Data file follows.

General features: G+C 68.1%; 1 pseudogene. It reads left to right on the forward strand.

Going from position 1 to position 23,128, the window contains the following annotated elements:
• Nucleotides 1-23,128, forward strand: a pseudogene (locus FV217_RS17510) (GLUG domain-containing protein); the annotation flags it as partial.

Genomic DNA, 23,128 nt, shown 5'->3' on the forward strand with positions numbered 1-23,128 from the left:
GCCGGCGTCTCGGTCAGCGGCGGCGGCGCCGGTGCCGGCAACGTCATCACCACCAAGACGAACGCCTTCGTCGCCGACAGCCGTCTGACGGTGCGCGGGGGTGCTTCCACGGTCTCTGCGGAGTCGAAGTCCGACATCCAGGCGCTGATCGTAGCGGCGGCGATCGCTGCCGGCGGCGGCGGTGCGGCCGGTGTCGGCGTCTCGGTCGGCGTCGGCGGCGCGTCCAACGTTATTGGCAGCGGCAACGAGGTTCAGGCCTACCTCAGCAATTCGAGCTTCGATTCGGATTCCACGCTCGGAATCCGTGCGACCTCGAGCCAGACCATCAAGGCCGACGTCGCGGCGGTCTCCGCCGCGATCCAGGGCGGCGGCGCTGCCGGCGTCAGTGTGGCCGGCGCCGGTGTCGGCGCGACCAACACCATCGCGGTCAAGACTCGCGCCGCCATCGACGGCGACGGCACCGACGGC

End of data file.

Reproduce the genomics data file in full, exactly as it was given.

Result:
General features: G+C 68.1%; 1 pseudogene. It reads left to right on the forward strand.

Going from position 1 to position 23,128, the window contains the following annotated elements:
• Nucleotides 1-23,128, forward strand: a pseudogene (locus FV217_RS17510) (GLUG domain-containing protein); the annotation flags it as partial.

Genomic DNA, 23,128 nt, shown 5'->3' on the forward strand with positions numbered 1-23,128 from the left:
GCCGGCGTCTCGGTCAGCGGCGGCGGCGCCGGTGCCGGCAACGTCATCACCACCAAGACGAACGCCTTCGTCGCCGACAGCCGTCTGACGGTGCGCGGGGGTGCTTCCACGGTCTCTGCGGAGTCGAAGTCCGACATCCAGGCGCTGATCGTAGCGGCGGCGATCGCTGCCGGCGGCGGCGGTGCGGCCGGTGTCGGCGTCTCGGTCGGCGTCGGCGGCGCGTCCAACGTTATTGGCAGCGGCAACGAGGTTCAGGCCTACCTCAGCAATTCGAGCTTCGATTCGGATTCCACGCTCGGAATCCGTGCGACCTCGAGCCAGACCATCAAGGCCGACGTCGCGGCGGTCTCCGCCGCGATCCAGGGCGGCGGCGCTGCCGGCGTCAGTGTGGCCGGCGCCGGTGTCGGCGCGACCAACACCATCGCGGTCAAGACTCGCGCCGCCATCGACGGCGACGGCACCGACGGC